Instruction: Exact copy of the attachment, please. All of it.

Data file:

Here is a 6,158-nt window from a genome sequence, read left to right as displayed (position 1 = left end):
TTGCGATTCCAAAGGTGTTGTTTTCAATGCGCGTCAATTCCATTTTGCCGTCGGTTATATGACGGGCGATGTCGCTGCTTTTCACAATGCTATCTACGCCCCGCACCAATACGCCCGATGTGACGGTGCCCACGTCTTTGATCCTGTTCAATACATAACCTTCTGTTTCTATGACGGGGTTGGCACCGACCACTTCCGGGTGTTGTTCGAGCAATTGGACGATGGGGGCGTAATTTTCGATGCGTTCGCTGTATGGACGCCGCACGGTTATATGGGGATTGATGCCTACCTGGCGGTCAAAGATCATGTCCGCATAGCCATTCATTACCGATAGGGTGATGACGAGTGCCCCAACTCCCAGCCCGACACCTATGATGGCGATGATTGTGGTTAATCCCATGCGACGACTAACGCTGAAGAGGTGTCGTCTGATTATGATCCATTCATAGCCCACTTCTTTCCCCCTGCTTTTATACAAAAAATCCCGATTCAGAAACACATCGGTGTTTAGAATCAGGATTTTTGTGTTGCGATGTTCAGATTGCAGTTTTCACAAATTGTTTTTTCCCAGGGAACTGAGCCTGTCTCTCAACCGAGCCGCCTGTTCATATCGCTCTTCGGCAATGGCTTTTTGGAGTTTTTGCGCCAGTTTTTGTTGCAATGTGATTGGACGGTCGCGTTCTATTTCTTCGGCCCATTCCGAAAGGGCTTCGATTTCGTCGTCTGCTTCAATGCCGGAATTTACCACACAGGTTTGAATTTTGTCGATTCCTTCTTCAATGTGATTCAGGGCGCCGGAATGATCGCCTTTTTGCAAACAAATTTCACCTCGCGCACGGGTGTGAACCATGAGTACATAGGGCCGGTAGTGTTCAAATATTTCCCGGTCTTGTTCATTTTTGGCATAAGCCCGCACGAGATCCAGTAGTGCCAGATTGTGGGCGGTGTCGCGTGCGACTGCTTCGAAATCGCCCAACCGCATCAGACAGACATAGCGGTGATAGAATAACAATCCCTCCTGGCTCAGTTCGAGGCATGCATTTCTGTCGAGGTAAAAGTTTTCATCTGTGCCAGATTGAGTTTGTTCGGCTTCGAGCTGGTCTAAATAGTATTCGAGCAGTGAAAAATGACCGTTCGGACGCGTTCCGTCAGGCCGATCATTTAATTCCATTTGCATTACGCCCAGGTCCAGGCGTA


Here is a 6,158-nt window from a genome sequence, read left to right as displayed (position 1 = left end):
TTGCGATTCCAAAGGTGTTGTTTTCAATGCGCGTCAATTCCATTTTGCCGTCGGTTATATGACGGGCGATGTCGCTGCTTTTCACAATGCTATCTACGCCCCGCACCAATACGCCCGATGTGACGGTGCCCACGTCTTTGATCCTGTTCAATACATAACCTTCTGTTTCTATGACGGGGTTGGCACCGACCACTTCCGGGTGTTGTTCGAGCAATTGGACGATGGGGGCGTAATTTTCGATGCGTTCGCTGTATGGACGCCGCACGGTTATATGGGGATTGATGCCTACCTGGCGGTCAAAGATCATGTCCGCATAGCCATTCATTACCGATAGGGTGATGACGAGTGCCCCAACTCCCAGCCCGACACCTATGATGGCGATGATTGTGGTTAATCCCATGCGACGACTAACGCTGAAGAGGTGTCGTCTGATTATGATCCATTCATAGCCCACTTCTTTCCCCCTGCTTTTATACAAAAAATCCCGATTCAGAAACACATCGGTGTTTAGAATCAGGATTTTTGTGTTGCGATGTTCAGATTGCAGTTTTCACAAATTGTTTTTTCCCAGGGAACTGAGCCTGTCTCTCAACCGAGCCGCCTGTTCATATCGCTCTTCGGCAATGGCTTTTTGGAGTTTTTGCGCCAGTTTTTGTTGCAATGTGATTGGACGGTCGCGTTCTATTTCTTCGGCCCATTCCGAAAGGGCTTCGATTTCGTCGTCTGCTTCAATGCCGGAATTTACCACACAGGTTTGAATTTTGTCGATTCCTTCTTCAATGTGATTCAGGGCGCCGGAATGATCGCCTTTTTGCAAACAAATTTCACCTCGCGCACGGGTGTGAACCATGAGTACATAGGGCCGGTAGTGTTCAAATATTTCCCGGTCTTGTTCATTTTTGGCATAAGCCCGCACGAGATCCAGTAGTGCCAGATTGTGGGCGGTGTCGCGTGCGACTGCTTCGAAATCGCCCAACCGCATCAGACAGACATAGCGGTGATAGAATAACAATCCCTCCTGGCTCAGTTCGAGGCATGCATTTCTGTCGAGGTAAAAGTTTTCATCTGTGCCAGATTGAGTTTGTTCGGCTTCGAGCTGGTCTAAATAGTATTCGAGCAGTGAAAAATGACCGTTCGGACGCGTTCCGTCAGGCCGATCATTTAATTCCATTTGCATTACGCCCAGGTCCAGGCGTA